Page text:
Several years ago the Associated Press reported that out of 6-thousand world languages, 2-thousand 500 languages are in danger of extinction. The report added that 200 languages have become extinct in the last three generations, and another 199 languages have fewer than ten speakers left.
That fact saddens me. To understand our collective cultural future, we must know our linguistic past. When a language becomes extinct so does the history and endemic knowledge of that culture.
I am also saddened that the English language we use today in everyday communication has become so perverted that at times I cannot understand what someone is saying.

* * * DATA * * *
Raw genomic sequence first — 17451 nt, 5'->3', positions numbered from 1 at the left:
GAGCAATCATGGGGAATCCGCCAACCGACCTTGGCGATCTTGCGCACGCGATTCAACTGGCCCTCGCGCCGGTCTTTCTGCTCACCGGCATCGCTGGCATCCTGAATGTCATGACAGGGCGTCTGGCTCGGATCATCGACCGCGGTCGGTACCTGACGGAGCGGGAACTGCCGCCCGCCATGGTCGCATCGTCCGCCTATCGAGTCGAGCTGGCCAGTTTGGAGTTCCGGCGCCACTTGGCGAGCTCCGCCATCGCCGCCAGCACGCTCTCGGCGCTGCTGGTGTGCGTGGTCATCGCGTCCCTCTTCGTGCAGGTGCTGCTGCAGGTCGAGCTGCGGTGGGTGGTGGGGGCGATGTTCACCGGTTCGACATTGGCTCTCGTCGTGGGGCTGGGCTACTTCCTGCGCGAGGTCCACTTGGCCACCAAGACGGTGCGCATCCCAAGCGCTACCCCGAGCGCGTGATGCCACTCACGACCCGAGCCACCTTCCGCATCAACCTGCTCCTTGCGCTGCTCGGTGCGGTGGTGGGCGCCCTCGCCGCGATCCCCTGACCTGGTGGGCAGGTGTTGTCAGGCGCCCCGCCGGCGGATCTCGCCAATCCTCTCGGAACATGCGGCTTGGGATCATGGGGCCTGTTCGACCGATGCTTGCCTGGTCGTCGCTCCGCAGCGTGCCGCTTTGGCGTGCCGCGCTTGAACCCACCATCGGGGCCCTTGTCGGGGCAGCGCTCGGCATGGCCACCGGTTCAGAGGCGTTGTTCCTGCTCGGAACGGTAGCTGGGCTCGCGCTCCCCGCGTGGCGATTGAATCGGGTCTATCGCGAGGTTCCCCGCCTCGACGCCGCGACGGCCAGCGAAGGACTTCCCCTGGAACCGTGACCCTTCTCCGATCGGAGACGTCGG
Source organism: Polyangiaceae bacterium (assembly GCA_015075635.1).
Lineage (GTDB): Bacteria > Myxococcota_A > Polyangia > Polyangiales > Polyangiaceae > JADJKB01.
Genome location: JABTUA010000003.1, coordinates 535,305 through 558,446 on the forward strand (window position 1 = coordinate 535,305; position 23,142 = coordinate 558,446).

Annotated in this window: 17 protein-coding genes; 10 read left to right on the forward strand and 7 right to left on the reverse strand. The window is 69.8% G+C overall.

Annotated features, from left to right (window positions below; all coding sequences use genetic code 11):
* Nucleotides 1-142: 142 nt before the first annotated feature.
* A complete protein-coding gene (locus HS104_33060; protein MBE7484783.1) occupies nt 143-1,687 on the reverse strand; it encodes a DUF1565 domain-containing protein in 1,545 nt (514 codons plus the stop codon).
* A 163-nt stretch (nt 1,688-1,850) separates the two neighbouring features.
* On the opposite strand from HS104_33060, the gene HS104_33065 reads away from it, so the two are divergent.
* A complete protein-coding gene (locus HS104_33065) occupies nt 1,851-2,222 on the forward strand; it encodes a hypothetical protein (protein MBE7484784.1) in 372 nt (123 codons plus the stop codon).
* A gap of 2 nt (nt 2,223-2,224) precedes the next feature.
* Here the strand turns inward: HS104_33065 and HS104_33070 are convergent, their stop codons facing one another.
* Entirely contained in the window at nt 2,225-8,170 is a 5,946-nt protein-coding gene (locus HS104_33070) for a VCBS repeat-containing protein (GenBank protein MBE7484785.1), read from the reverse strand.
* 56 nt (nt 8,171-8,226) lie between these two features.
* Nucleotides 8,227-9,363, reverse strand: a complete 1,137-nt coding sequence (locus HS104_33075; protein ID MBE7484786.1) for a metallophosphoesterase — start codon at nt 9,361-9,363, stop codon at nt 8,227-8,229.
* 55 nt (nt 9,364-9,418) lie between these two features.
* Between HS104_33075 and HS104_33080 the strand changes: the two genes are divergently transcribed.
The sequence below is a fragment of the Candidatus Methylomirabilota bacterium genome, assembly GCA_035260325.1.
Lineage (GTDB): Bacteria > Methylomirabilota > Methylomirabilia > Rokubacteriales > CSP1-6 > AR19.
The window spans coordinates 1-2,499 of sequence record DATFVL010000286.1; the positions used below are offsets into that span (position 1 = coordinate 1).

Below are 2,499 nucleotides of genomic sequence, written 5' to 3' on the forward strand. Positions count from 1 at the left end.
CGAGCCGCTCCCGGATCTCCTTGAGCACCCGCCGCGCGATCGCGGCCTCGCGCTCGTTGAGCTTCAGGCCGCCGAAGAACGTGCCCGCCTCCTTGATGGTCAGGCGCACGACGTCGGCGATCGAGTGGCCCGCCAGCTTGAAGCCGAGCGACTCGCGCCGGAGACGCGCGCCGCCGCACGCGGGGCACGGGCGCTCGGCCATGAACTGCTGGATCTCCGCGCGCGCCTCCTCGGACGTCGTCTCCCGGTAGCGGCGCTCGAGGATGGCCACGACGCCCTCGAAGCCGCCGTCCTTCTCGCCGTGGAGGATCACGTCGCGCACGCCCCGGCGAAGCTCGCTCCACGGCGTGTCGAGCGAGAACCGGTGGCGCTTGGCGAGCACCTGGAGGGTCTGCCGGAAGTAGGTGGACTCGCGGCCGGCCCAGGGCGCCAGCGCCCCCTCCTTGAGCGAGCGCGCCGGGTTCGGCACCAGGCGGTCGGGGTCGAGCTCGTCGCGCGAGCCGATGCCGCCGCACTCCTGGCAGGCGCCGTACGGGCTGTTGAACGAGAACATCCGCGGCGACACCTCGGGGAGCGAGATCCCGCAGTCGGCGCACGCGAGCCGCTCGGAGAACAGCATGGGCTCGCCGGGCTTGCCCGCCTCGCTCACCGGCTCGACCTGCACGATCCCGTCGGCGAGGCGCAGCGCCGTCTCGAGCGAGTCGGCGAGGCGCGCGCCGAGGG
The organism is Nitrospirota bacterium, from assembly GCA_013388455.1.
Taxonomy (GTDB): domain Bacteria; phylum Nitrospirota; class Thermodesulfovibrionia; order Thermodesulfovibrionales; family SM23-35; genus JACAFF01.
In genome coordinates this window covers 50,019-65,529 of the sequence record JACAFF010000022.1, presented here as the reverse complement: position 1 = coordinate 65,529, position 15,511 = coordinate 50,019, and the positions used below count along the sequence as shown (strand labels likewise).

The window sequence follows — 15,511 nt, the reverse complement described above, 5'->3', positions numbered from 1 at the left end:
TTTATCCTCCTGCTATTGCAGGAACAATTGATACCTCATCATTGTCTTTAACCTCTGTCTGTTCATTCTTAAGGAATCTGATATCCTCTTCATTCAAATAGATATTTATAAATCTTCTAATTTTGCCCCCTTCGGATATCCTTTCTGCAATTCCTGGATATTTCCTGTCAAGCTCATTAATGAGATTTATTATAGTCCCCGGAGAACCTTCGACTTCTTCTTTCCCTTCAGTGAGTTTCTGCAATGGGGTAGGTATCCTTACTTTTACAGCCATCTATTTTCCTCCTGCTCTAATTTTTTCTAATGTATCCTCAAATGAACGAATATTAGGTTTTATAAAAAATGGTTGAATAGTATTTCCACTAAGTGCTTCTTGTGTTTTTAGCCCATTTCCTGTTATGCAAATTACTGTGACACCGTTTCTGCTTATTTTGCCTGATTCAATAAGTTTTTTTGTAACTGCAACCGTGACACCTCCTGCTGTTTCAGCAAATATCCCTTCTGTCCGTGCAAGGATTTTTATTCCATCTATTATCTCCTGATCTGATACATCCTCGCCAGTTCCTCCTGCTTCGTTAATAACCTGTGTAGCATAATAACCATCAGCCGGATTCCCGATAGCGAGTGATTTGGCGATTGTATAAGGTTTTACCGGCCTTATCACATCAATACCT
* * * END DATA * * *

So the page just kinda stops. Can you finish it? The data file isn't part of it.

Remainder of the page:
Ask nearly any student, high school or college, to diagram the parts of speech or describe a simple declarative sentence, and you will get a blank look.
We have dumbed down the elegance of speech into prattle, syllable elimination and a rhythmic beat seemingly conveying a quasi-poetic ablution of how one feels.
Language is the grace of society. It is the elegance of sophisticated communication and clear conversation. It is the archive of great literature. It is the essence of understanding and subsequently the path to peace, creativity, and harmony.
We need precise language. We need people who love it, embrace it, share it with eloquence and who will not abandon it too colloquial poppycock.